Clothes Moths, Silverfish and Carpet Beetles, the fabric pests, are not uncommon even around the cleanest of homes. They are very destructive pests and specialist methods may be required to eliminate them from your home or business. The diets of these fabric pests are items commonly found around the home. Carpet beetles and moths seek out a protein called keratin which is a protein found in fibres of animal origin such as wool. Silverfish tend to eat substances of plant origin such as cotton, cellulose and starch. These pests usually operate quietly and unseen in the darkness of your cupboards or drawers and can cause irrepairable damage to many common items so knowing their habits and knowing how to eliminate them are important.
Firstly, the Clothes Moth needs to be distinguished from the common flying house moth and one of the big differences is that unlike the house moth, clothes moths are not attracted to light and in fact tend to avoid lighted areas. Clothes moths are small (approx. 1 cm long) and buff or straw in colour and have 6 legs however damage is done not by the adult moth, but by the larvae. The adult tends to lay eggs on materials that provide an adequate food source for the emerging larvae which will be protected by a “case” made from the fibres of the material on which they are feeding.
When the larvae goes to the pupate stage (pre-adult) its presence may be seen high up on walls or within the material upon which it is feeding (depending on the species of clothes moth) and once emerged, an adult clothes moth has a very short life span.
Signs of clothes moth activity are indicated by the presence of damaged material, cast larval skins and sand like larval droppings. The diet of clothes moths is always of animal origin and can consist of woollen garments, feathers, upholstered furniture, milk powders, dried hair and leather. They will also feed on lint, dust, paper and materials soiled with oil. They will feed on mixtures of natural and synthetic fibres but cannot feed on materials made only of synthetic fibres. They prefer dirty fabric and are particularly attracted to carpeting and clothing that contain human sweat or have had other liquids spilt on them.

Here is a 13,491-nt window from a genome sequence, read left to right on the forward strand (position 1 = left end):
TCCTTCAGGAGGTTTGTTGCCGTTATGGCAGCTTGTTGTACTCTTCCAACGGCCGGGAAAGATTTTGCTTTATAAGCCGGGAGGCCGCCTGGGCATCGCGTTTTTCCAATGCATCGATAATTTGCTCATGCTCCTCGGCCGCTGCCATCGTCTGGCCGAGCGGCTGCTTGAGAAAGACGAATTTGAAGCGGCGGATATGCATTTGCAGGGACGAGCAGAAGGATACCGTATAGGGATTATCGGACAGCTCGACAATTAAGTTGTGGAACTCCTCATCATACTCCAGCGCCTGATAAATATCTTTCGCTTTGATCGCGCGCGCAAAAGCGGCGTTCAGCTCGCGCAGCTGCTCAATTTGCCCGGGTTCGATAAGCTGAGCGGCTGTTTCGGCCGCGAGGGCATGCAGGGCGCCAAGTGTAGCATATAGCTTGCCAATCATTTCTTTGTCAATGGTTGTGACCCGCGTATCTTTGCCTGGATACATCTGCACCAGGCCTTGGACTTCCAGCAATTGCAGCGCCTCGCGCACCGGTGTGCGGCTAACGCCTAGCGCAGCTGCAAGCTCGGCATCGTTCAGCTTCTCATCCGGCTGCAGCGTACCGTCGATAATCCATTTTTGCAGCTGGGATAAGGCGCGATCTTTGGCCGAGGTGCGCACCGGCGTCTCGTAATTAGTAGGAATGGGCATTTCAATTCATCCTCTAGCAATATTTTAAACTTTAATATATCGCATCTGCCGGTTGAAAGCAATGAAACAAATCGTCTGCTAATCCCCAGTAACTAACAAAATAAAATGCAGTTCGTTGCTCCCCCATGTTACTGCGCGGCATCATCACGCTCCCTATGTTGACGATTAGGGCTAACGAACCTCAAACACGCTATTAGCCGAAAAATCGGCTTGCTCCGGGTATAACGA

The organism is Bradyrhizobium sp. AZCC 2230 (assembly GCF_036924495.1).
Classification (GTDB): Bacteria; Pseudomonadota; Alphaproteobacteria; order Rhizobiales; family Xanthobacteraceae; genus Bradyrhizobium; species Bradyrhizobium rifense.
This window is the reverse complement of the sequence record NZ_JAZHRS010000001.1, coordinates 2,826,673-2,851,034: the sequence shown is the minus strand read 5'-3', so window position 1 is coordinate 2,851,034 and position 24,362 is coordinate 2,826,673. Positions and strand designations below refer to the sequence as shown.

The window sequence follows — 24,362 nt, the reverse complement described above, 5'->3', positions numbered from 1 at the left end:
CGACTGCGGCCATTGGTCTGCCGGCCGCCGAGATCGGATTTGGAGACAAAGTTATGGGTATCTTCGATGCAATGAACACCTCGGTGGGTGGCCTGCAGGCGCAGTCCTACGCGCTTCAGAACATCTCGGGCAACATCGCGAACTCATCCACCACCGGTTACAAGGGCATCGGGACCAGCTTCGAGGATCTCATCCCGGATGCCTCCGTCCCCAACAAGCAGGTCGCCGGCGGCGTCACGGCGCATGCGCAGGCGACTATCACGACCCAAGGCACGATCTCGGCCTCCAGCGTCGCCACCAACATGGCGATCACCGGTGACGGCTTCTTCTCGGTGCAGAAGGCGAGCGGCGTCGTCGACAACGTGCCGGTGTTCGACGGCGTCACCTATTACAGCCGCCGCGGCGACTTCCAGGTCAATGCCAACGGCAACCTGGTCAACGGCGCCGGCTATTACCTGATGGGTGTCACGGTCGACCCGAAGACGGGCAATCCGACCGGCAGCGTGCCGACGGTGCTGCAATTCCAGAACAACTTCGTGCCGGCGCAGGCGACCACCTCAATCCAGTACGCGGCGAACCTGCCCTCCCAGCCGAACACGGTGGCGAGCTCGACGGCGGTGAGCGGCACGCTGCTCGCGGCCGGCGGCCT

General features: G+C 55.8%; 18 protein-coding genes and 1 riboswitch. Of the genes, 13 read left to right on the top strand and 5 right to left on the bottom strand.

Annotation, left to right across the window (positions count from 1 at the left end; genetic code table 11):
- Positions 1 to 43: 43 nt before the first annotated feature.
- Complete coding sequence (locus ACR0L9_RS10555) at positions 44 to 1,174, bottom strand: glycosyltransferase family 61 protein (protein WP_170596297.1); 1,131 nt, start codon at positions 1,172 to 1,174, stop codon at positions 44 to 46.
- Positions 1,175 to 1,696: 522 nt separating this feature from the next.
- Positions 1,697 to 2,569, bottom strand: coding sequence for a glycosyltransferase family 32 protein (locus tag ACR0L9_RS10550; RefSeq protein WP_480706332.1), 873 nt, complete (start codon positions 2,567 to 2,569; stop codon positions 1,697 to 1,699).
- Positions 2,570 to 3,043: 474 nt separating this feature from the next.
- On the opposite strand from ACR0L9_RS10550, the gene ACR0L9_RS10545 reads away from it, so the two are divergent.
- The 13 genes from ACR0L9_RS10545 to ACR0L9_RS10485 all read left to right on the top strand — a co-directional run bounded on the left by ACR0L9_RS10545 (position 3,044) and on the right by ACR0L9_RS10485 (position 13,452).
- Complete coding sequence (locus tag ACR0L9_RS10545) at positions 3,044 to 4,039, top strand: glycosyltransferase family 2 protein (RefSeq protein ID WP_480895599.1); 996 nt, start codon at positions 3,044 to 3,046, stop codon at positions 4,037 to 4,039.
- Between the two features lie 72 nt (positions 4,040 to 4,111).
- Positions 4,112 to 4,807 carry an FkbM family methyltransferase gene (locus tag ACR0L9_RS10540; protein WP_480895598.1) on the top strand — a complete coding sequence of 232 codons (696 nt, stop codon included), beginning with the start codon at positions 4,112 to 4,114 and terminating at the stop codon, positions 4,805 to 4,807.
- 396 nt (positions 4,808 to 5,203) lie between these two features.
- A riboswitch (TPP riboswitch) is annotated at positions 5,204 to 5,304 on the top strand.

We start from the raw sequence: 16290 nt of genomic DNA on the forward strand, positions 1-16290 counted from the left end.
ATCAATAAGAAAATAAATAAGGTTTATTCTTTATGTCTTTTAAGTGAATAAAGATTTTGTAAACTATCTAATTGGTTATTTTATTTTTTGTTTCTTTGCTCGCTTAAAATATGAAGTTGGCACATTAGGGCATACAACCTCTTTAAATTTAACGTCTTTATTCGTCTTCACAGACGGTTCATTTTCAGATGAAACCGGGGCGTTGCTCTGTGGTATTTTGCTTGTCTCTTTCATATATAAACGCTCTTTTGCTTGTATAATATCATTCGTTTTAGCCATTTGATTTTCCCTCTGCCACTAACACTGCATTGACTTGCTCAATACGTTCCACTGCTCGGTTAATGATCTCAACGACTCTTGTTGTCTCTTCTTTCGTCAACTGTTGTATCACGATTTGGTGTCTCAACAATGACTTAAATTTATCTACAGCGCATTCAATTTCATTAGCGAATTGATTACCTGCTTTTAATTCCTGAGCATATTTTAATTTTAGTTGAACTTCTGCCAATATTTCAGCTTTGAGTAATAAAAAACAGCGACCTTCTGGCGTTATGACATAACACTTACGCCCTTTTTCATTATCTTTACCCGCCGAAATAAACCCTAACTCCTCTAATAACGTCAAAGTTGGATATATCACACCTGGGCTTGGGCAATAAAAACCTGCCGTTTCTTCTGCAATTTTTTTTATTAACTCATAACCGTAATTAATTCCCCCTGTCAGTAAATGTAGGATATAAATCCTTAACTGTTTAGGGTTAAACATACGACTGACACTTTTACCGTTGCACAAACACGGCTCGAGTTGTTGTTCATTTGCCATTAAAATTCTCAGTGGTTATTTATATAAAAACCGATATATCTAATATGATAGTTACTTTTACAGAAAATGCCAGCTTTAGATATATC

Control of clothes moths would consist of the application of short residual, low toxicity preparations to affected areas inside the home. Perth Pest Control have an experienced team that is well versed in the elimination of clothes moths from Western Australian homes so contact us for further details.
Another common household “fabric pest” is the silverfish. A nocturnal creature not often seen during the day, silverfish cause damage within homes by their diet requirements of sugar, starch and high protein products. Silverfish are wingless, primitive insects and can easily be identified by three long appendages protruding from the rear of their abdomens. They have a fishlike appearance with a tapered body approximately 2cm in length and a dull silvery colour.
Silverfish normally lay their eggs in small crevices or other dark places and these eggs hatch after a period of 2 – 8 weeks and the resultant nymph resembles a small version of the adult silverfish. Around the home, silverfish cause damage by eating foods such as cereals, moist wheat flour, paper on which there is glue such as wallpaper or book bindings, starch in clothing and rayon fabrics. They also consume common items such as photos, sugar, coffee, hair and even dandruff. Silverfish can live for a year or more without food and in times of famine, will attack leatherware and synthetic fabrics. Silverfish cause damage to books and paper by feeding on the surface and whilst they don’t have strong mouthparts they tend to abrade a surface until they break through as can be evidenced by an almost lace-like appearance on a book cover for example.
Silverfish need and constantly seek water and hence are frequently found trapped in sinks and bathtubs and quite often can be seen in bathrooms and basements and in fact in new buildings, where the masonry is still damp, they quite often can be found in large numbers. Silverfish activity can also be seen around bookcases, closet shelves, behind skirting boards and window and door frames. Silverfish will leave behind a small pelletised frass which resembles small mouse droppings and this may be scattered randomly under items or on surfaces.
The ingress of silverfish into Western Australian homes is quite often done by bringing in cardboard cartons, books and papers from infected sites. The elimination of silverfish by Perth Pest Control is done using the careful application of residual surface sprays and the judicious use of space sprays. Contact us for further details.